The cold metal fiber plaques can be preetched in HNO at room temperature prior to the first dip. This cleans the nickel fibers and increases wettability of the fibers by the nitrate solution. The plaques should be lowered very slowly into the baths, so as to minimize the amount of air trapped in the pore area of the structure. They should be left immersed for 5 to 10 minutes. After this step the entrapped liquid nitrate is held in the plaque pores by capillary attraction and fills almost 100 percent of the electrode pore area.

The positive salt mixture contains about a 20:1 Weight ratio of nickel to cobalt. The cobalt greatly improves utilization of the active material by increasing electrical conductivity and improving cycle life of the electrode.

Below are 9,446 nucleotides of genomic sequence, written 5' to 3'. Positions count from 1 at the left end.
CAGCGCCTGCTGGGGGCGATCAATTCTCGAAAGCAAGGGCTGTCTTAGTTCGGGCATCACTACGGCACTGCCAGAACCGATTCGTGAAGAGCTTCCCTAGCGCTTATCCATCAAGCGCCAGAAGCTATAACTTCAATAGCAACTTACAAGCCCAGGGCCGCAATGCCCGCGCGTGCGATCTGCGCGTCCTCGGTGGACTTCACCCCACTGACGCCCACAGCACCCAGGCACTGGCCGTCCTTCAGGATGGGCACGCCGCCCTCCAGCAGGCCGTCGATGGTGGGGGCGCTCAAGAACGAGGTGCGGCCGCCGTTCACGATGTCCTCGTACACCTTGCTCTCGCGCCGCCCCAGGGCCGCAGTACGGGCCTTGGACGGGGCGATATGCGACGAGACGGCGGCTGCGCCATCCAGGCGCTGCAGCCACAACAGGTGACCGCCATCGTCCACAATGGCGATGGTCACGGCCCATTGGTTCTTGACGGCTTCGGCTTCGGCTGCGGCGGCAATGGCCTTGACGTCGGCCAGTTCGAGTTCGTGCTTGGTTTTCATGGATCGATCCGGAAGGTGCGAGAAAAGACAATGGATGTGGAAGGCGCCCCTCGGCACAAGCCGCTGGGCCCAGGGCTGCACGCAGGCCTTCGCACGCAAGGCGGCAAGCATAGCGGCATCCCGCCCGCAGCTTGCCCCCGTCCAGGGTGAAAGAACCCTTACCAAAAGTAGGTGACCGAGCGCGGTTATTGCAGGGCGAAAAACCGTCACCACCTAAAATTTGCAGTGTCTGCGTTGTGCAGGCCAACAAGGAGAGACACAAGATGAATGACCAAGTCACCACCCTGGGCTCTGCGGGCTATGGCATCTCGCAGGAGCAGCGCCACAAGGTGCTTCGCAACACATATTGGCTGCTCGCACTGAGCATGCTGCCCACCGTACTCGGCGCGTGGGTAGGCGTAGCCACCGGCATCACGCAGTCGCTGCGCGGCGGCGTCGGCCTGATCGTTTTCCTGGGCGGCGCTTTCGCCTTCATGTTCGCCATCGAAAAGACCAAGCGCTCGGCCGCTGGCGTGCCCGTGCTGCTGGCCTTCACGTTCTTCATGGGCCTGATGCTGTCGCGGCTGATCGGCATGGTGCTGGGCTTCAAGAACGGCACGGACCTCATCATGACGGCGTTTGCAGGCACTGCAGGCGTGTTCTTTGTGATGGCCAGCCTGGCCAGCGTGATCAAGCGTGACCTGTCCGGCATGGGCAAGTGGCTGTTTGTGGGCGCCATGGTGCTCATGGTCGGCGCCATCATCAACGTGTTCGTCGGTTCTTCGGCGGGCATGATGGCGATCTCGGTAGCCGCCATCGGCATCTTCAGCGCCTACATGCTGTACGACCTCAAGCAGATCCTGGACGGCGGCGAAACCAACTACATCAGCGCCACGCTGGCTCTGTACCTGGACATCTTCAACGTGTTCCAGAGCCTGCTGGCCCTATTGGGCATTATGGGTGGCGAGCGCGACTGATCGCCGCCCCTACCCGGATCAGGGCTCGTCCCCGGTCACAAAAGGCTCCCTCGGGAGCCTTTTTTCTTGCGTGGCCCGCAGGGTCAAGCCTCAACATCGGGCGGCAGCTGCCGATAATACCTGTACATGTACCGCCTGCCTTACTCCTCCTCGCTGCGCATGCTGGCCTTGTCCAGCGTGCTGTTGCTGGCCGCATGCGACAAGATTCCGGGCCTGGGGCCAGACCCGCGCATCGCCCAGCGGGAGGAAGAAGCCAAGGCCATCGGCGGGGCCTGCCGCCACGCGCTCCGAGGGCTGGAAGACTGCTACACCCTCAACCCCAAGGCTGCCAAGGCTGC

After allowing excess salt to drip off, the plaques are placed in their separate electrolysis tanks. Here the nitrate solutions impregnated into the pores of the plaques are reacted with a potassium or sodium hydroxide solution preheated to -110 C. Potassium hydroxide is preferred since its use does not necessitate a washing step between electrolysis and intermediate formation. During electrolysis, the plaques or electrodes are maintained negative and nickel electrolysis containers are maintained positive. During electrolysis the following unbalanced reaction substantially occurs on the plaques for positive electrodes:

On the plaques for the negative electrodes, this reaction occurs: